I've talked to Simon a number of times on the subject, and indeed, he's talked at a number of conferences on it. What I find particularly interesting about this one is his foray into the management of organizations. I quite like his S-curve visualization of the type of activities an organization goes through as they progress from the innovative and transition to the ubiquitous. He makes the key point that:
- "[An organization] need[s] to use different methodologies for different stages of an activity's lifecycle."
Interestingly, I've seen this a number of times in IT startups I've worked for - as they become successful and grow, they always change irrevocably. This is simply because the nature of their activities change. From my experience, here's a quick overview of a typical startup building a SaaS product going through Simon's 3 stages:
- Innovation: They typically start off with the bare minimum needed to build an innovative v1.0. Half of the time, the founders are helping to build the product, if not then you can bet they're working directly with those who are. Management structure is pretty flat, and development methodology is typically Agile (or non-existent).
- Transition: As the product grows & becomes more successful, the company hires more employees. Different teams are created, and inevitably middle management is introduced, along with some sort of formal management methodology. The new management structure can take many attempts to become establish, eating up several months to several years. In some cases Waterfall may replace Agile. During this time some of the older employees will become fed-up with the new bureaucracy and leave.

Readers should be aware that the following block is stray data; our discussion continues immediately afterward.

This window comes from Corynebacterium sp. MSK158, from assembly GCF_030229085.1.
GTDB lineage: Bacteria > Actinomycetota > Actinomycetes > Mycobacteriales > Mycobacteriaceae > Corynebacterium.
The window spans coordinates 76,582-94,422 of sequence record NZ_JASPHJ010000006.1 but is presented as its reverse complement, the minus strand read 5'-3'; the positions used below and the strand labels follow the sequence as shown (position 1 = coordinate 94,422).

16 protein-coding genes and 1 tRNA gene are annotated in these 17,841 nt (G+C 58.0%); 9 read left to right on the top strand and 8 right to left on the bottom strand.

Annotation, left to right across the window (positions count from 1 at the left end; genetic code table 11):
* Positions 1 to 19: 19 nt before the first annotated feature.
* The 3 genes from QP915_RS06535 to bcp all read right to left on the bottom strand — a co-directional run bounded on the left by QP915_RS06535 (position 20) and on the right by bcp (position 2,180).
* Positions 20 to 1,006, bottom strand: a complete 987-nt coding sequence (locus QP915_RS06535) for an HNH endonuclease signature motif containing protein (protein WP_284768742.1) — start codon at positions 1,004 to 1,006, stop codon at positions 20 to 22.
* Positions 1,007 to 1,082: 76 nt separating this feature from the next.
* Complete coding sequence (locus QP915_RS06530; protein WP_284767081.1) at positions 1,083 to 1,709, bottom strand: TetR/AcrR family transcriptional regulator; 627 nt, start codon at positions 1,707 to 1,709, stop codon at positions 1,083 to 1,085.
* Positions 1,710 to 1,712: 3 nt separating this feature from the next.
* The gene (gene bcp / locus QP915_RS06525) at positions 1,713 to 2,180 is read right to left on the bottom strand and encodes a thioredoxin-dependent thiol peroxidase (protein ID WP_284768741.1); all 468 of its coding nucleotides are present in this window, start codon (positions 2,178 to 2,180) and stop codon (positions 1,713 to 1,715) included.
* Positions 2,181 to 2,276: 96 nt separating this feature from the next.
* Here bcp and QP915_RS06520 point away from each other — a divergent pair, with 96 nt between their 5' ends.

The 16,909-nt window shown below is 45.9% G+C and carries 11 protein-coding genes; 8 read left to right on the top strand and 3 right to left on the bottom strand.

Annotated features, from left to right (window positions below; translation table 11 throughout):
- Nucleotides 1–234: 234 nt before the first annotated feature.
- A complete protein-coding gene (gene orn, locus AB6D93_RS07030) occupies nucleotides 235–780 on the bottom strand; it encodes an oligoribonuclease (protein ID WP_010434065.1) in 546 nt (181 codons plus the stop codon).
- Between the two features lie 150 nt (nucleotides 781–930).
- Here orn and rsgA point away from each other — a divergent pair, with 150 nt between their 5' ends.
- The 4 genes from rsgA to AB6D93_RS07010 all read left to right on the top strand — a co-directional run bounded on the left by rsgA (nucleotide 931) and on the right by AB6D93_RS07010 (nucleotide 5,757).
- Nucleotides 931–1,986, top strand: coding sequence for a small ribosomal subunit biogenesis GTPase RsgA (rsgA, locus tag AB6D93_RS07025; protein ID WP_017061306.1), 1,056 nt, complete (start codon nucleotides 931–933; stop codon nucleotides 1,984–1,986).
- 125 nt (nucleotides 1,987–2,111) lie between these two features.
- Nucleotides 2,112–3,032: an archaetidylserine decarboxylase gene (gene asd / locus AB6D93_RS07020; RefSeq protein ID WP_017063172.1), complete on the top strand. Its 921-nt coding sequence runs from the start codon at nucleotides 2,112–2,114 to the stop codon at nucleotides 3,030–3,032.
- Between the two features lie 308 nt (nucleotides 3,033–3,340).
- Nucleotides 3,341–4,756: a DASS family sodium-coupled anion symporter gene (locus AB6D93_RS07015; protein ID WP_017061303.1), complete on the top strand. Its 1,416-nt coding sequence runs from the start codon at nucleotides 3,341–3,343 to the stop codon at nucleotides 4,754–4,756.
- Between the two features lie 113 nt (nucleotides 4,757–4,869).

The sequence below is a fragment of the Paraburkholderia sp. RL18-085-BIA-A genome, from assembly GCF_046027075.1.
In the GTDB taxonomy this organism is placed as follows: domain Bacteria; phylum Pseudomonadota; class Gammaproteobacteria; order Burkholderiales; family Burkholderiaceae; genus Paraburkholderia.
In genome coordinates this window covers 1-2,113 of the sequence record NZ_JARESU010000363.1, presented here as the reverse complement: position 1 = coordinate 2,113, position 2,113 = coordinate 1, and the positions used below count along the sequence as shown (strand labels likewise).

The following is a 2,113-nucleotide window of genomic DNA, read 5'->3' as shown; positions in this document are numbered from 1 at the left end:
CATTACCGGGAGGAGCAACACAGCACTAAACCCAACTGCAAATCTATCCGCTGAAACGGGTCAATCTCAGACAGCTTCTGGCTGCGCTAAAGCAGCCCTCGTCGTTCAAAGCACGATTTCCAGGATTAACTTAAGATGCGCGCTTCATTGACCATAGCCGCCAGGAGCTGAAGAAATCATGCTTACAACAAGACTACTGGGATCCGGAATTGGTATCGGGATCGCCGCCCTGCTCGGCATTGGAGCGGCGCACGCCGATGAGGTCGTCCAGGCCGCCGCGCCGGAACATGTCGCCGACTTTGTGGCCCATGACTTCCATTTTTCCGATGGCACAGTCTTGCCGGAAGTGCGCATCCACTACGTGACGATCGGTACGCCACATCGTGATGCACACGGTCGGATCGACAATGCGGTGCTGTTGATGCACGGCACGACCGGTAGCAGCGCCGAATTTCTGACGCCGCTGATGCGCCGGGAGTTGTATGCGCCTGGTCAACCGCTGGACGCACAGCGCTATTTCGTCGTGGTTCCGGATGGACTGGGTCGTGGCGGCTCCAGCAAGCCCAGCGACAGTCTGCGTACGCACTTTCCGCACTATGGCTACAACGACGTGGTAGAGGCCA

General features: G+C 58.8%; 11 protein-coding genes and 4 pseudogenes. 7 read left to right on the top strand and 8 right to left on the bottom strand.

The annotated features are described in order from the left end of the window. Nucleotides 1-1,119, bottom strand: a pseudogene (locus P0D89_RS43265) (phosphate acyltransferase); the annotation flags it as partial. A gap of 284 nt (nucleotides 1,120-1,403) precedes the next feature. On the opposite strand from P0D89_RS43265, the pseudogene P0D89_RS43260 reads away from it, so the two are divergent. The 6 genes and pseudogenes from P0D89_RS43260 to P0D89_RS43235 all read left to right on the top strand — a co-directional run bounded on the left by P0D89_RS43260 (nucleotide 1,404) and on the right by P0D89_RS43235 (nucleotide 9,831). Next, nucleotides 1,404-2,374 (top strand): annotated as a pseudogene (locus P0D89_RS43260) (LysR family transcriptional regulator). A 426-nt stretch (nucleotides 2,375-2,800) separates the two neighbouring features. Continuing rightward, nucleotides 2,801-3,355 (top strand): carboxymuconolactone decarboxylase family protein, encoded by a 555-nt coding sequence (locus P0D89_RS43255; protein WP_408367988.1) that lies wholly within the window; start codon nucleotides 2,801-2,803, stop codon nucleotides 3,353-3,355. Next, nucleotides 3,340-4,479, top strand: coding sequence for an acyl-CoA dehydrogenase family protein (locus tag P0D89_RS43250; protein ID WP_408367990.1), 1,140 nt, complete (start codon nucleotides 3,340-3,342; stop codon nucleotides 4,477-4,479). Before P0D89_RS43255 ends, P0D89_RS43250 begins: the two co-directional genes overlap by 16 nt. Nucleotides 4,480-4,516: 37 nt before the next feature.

- Commodity: The product line is well established, highly used, and doesn't change much. Overall management structure is well-established and doesn't change much. In general, the cost of change is high, and the business' goals are focused on getting the most out of their existing products. Management will likely have introduced PRINCE2 to start running larger projects for their clients.
I believe the Transition phase is the most challenging for a startup - it can make or break a company. For example: one growing SMB I worked for was in its transition phase and had recently adopted an overall organizational management structure that was good for its existing activities, but unfortunately stifled innovation and seriously threatened the company's future. It was only through an external source of innovation that the company succeeded.
Needless to say, at large companies this lesson is potentially gold dust. Indeed, some have already learned - as Marissa Mayer, Google's VP of Search & UX, noted in an interview with Fortune Magazine in 2006:
- "Most of the teams at Google are three to ten people. ... They operate like small companies inside the large company. Google is a lot like managing a VC firm, because you're placing bets on different teams. Our organization mirrors the Internet. It looks more like a network than a hierarchy."
Certainly a valuable lesson for all those employed in IT & involved in change. Which is pretty much all of us.